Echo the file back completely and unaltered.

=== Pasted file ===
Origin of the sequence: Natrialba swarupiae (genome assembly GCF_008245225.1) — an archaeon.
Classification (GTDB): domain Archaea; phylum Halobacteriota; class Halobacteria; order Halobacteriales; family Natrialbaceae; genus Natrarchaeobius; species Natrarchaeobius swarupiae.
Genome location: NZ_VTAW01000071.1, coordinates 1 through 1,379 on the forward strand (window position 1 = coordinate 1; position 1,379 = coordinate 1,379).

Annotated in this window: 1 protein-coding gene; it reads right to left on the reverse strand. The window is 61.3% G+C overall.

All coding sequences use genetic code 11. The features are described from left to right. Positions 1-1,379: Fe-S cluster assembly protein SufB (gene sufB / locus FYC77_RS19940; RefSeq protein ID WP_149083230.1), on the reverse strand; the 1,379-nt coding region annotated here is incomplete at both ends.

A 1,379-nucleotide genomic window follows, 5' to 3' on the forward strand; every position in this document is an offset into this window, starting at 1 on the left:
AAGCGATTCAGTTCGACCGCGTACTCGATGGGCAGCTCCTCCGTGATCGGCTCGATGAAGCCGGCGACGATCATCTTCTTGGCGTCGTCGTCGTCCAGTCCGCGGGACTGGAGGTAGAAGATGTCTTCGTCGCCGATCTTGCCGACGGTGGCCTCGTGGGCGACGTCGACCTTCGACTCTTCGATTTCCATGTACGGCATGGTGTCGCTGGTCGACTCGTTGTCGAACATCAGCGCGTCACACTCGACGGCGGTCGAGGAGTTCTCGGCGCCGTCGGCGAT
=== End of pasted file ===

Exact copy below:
Origin of the sequence: Natrialba swarupiae (genome assembly GCF_008245225.1) — an archaeon.
Classification (GTDB): domain Archaea; phylum Halobacteriota; class Halobacteria; order Halobacteriales; family Natrialbaceae; genus Natrarchaeobius; species Natrarchaeobius swarupiae.
Genome location: NZ_VTAW01000071.1, coordinates 1 through 1,379 on the forward strand (window position 1 = coordinate 1; position 1,379 = coordinate 1,379).

Annotated in this window: 1 protein-coding gene; it reads right to left on the reverse strand. The window is 61.3% G+C overall.

All coding sequences use genetic code 11. The features are described from left to right. Positions 1-1,379: Fe-S cluster assembly protein SufB (gene sufB / locus FYC77_RS19940; RefSeq protein ID WP_149083230.1), on the reverse strand; the 1,379-nt coding region annotated here is incomplete at both ends.

A 1,379-nucleotide genomic window follows, 5' to 3' on the forward strand; every position in this document is an offset into this window, starting at 1 on the left:
AAGCGATTCAGTTCGACCGCGTACTCGATGGGCAGCTCCTCCGTGATCGGCTCGATGAAGCCGGCGACGATCATCTTCTTGGCGTCGTCGTCGTCCAGTCCGCGGGACTGGAGGTAGAAGATGTCTTCGTCGCCGATCTTGCCGACGGTGGCCTCGTGGGCGACGTCGACCTTCGACTCTTCGATTTCCATGTACGGCATGGTGTCGCTGGTCGACTCGTTGTCGAACATCAGCGCGTCACACTCGACGGCGGTCGAGGAGTTCTCGGCGCCGTCGGCGAT